Through the Glass Darkly
The Windows at St Faith 's
Chris Price

Updated November 2014

An anonymous 1930 history of St Faith’s declares: ‘The Church is plentifully supplied with windows, and in consequence the light is excellent. In the process of time doubtless these will be filled with stained glass, which would add much to the attractiveness of the building. At the moment there are only five such windows’. By 2005 the total had risen to ten in all: nine in the aisles and one, the latest addition, by the south porch. They are memorials to priests, their families, and various parishioners and an archbishop

The three windows of earliest date, and including one of St Faith herself, are in the east reach of the north aisle. We start at the oldest piece, that nearest the pulpit: the ‘Saint Faith’s window’, installed not very long after the church’s opening. This bears the inscription: To the glory of God in dear memory of Ferdinand Anderton Latham who died May 7th 1902. Blessed are the pure in heart for they shall see God. This is, appropriately perhaps, the finest of our stained glass windows and was manufactured by Herbert Bryans of London and may be identified by the ‘Running Dog’ device. Bryans was formerly with the famous stained glass workshop of C.E.Kempe and examples of his work may also be seen at St Agnes, Ullet Road, Liverpool. Thanks to a recent visit by Mrs Elizabeth Harborne, of Camberley, we now know that her grandfather, John Wimbolt, designed this window for Bryans: his initials may be found if you look carefully at the window.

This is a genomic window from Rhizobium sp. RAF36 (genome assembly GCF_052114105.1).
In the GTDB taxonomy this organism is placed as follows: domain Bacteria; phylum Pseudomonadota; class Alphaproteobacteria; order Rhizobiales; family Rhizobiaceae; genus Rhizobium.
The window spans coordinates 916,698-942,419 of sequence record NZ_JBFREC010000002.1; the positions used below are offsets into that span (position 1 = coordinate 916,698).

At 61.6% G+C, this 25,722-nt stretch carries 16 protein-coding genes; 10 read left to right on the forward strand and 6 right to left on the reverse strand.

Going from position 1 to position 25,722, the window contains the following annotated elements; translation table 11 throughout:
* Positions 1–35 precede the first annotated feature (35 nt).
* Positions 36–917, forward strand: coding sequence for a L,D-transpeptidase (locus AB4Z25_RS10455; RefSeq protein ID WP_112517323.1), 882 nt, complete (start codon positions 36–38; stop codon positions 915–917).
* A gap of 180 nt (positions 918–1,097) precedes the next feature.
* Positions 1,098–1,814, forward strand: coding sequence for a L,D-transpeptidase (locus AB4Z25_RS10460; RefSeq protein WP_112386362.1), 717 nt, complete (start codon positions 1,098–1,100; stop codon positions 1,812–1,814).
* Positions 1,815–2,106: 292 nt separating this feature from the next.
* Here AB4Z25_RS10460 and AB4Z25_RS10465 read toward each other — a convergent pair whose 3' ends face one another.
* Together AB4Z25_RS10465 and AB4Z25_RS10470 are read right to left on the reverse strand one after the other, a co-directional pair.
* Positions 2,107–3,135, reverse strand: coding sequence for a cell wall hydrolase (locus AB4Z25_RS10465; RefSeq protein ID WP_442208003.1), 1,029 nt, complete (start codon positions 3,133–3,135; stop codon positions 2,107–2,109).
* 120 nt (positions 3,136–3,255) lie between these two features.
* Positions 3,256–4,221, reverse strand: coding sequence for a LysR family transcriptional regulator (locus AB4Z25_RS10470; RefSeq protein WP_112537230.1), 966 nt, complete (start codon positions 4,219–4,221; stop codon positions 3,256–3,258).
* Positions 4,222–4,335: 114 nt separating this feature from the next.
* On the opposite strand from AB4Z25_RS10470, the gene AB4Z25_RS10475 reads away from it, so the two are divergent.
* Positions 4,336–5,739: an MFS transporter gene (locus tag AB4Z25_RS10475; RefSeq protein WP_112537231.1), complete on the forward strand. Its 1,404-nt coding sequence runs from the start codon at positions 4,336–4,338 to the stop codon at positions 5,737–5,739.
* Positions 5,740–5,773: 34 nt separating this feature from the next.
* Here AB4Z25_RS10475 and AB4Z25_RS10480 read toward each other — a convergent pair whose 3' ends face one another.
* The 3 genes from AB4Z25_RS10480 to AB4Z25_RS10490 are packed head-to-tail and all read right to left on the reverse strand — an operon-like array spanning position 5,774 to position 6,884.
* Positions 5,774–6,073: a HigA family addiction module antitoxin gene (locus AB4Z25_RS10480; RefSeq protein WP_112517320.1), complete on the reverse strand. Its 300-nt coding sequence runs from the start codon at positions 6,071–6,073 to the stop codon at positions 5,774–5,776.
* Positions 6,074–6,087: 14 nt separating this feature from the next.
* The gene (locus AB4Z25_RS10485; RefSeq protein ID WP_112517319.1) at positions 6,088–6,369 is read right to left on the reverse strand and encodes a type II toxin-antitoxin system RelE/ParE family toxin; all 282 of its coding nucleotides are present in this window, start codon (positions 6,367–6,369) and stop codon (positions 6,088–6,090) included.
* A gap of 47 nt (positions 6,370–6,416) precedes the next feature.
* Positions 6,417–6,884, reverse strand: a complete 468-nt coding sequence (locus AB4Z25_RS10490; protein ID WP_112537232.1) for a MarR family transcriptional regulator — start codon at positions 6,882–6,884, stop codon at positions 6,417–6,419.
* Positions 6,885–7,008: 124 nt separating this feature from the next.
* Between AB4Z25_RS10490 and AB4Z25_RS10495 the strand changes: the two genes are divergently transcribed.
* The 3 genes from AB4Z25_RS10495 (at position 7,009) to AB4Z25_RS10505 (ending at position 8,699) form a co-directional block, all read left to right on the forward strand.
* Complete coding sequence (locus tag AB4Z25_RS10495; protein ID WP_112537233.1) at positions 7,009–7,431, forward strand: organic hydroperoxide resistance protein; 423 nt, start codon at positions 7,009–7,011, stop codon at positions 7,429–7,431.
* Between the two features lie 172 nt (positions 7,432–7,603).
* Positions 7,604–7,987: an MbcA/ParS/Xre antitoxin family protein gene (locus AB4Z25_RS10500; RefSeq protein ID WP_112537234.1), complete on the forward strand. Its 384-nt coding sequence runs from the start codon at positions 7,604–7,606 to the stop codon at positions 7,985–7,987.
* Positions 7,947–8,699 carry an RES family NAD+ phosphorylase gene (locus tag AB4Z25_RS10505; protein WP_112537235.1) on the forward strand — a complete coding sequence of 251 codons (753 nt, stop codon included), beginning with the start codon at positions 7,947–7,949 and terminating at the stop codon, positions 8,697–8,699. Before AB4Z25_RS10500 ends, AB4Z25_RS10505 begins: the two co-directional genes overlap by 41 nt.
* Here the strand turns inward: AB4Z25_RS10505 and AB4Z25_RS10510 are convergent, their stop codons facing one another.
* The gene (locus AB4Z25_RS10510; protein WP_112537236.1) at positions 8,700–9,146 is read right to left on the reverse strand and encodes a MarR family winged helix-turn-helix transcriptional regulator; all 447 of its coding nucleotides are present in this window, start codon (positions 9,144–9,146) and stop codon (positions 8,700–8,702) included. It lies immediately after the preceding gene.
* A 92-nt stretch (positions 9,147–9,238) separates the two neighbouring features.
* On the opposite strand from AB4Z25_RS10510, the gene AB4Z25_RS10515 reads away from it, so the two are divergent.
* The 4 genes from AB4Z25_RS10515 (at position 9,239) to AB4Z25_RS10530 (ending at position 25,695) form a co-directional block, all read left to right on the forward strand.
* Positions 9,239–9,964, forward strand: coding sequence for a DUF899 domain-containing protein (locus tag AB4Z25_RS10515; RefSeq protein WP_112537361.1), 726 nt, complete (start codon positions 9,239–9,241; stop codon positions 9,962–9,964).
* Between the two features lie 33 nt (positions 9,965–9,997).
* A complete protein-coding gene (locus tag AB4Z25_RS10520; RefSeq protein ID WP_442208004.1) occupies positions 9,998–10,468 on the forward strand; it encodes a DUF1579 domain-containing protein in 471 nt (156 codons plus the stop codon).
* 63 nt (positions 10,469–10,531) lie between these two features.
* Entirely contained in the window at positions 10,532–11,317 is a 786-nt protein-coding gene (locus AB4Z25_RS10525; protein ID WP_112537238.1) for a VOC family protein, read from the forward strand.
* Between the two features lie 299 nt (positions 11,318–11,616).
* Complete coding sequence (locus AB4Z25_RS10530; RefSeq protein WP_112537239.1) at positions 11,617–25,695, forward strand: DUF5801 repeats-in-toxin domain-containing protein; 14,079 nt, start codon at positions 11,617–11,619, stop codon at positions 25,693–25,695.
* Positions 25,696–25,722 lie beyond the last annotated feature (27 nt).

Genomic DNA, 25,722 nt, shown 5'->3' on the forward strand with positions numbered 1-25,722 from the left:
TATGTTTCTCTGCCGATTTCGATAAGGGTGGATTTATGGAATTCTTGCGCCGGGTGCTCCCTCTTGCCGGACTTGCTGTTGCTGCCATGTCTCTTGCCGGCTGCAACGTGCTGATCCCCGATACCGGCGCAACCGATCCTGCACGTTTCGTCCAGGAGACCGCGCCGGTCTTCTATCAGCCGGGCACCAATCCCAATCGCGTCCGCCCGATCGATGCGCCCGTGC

This, the most elaborate of the church’s windows, is different in style to those in the south aisle. St Faith is a pious maid, with the scroll 'St Faith virgin and martyr' round her head, backed by ornamental grey leaf work. She carries the grid (more like a long low uncomfortable coffee table) which is the legendary means of her unpleasant fiery death, and which can also be seen on the cased banner in the sanctuary, while in her left hand is a large martyr’s palm which looks as much like a quill pen as anything. She wears a blue robe and hood, with an ornately-decorated white and gold cloak; she has fair hair and a coronet of flowers. Faith stands on the usual green cushion, which in turn sits on a turreted stone battlement whose outward pinnacles extend on either side of her figure and frame a rich tapestry tasselled backcloth, in red and brown brocaded cloth. There is further colourful scrollwork filling the upper arches of the window.